[30a middle] Abaye: It is better for Jews [who will not change their ways] to err unintentionally, rather than to make their inappropriate ways known to them and they now sin knowingly and intentionally. [This was stated in regards to sitting at the end of an alleyway next to the end of an Eruv (where one might inadvertently drop an item outside of the allowed carrying limit and want to bring it back in) and the practice of people clapping and dancing on YomTov]. This teaches us to apply rebuke only to someone who will listen. The Germarah however adds, that regarding an explicit Biblical law [or when a violator may actually mend his ways], we still should rebuke others.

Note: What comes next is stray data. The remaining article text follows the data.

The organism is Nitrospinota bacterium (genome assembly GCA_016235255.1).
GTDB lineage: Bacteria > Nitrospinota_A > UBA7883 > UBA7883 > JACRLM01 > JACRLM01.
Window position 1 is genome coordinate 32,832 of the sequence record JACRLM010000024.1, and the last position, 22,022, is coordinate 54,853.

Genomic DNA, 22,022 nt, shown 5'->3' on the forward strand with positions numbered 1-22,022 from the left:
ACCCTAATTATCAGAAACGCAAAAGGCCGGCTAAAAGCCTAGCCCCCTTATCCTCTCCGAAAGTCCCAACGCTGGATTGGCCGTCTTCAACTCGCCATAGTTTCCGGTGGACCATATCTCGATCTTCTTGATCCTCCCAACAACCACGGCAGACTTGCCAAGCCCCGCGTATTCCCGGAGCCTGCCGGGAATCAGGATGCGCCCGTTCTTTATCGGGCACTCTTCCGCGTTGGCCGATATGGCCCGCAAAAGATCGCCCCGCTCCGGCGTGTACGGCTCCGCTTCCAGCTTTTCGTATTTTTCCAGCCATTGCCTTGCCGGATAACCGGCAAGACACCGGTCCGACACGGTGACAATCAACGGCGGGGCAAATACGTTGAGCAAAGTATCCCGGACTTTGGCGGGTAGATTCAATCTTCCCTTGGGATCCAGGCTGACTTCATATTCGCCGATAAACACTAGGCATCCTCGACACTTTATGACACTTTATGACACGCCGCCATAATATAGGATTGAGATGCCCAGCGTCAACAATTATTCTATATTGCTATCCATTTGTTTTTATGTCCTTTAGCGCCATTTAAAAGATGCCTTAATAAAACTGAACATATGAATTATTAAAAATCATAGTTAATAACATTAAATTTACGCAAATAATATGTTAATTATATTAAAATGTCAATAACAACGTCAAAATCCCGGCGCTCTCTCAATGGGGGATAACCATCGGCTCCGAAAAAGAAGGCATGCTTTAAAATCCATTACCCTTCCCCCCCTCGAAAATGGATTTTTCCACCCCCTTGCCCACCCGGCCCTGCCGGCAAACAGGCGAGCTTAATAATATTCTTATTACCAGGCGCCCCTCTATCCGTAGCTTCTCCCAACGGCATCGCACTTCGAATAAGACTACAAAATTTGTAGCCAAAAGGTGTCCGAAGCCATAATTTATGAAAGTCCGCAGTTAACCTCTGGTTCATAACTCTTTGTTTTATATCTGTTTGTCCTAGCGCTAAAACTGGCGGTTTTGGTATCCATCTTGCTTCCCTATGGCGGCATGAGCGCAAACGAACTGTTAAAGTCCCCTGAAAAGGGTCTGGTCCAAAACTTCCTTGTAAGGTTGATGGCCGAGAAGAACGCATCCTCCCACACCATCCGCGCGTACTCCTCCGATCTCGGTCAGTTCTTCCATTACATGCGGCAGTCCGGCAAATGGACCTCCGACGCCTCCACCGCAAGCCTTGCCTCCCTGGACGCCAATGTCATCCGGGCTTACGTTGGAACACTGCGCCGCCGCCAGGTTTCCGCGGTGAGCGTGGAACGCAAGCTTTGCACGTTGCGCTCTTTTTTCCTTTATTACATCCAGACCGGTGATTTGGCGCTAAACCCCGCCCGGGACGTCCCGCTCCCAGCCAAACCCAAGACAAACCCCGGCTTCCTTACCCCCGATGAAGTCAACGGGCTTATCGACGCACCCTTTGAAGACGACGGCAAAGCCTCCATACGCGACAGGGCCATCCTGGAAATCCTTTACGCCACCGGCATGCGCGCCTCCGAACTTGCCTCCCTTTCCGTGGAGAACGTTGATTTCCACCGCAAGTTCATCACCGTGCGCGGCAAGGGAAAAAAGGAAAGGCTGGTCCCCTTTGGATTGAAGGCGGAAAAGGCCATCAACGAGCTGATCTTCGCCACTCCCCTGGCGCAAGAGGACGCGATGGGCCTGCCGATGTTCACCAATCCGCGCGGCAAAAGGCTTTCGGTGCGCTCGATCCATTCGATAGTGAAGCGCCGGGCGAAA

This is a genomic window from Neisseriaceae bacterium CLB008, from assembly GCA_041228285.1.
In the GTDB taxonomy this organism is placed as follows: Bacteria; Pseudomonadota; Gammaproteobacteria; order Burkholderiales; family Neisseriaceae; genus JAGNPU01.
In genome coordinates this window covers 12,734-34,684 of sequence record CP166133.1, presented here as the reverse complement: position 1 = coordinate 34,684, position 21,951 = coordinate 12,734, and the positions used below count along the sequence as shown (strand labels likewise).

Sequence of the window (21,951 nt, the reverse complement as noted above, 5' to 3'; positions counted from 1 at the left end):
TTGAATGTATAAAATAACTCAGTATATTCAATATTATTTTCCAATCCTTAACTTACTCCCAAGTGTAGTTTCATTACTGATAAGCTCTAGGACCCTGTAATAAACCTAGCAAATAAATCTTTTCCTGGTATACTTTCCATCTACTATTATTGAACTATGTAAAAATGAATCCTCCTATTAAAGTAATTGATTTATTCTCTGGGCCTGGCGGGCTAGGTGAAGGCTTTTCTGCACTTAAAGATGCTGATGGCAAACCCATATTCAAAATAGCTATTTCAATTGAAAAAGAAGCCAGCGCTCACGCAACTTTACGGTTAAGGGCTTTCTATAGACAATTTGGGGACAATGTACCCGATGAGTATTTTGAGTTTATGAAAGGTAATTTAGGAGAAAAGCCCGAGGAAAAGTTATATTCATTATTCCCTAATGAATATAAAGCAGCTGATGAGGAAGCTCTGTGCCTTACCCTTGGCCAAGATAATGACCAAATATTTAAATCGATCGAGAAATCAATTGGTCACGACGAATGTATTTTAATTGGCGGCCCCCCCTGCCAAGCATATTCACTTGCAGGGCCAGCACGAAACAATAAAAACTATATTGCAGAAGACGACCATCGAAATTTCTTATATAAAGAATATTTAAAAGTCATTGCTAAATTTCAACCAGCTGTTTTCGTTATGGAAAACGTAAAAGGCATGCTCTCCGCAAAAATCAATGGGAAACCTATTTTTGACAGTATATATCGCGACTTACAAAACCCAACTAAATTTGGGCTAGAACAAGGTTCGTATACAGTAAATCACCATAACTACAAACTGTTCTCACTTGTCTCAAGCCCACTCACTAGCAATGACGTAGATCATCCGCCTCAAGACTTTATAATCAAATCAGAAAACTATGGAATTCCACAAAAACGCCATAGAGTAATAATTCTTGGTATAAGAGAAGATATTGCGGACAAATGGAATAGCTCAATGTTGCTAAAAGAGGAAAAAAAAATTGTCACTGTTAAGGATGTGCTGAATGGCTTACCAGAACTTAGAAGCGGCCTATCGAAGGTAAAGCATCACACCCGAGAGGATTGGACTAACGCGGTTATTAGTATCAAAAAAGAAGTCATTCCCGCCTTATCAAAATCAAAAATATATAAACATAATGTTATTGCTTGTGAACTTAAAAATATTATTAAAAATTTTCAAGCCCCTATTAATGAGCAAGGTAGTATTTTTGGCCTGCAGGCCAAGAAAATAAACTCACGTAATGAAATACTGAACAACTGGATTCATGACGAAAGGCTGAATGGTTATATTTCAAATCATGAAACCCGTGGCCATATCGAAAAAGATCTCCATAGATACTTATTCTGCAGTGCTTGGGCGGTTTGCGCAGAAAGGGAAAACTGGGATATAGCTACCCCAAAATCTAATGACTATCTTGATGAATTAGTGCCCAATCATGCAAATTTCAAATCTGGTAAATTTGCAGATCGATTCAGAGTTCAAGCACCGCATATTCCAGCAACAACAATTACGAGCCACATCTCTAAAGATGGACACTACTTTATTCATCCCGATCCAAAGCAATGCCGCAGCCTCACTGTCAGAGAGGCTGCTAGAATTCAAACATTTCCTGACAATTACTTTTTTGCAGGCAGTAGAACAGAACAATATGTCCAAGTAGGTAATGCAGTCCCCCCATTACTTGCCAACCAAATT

T’s lesson: We should not be quick to rebuke others. We must properly assess and analyze each unique situation accordingly. Try to recognize what gain (if any) will come from our actions, and always THINK before we DO.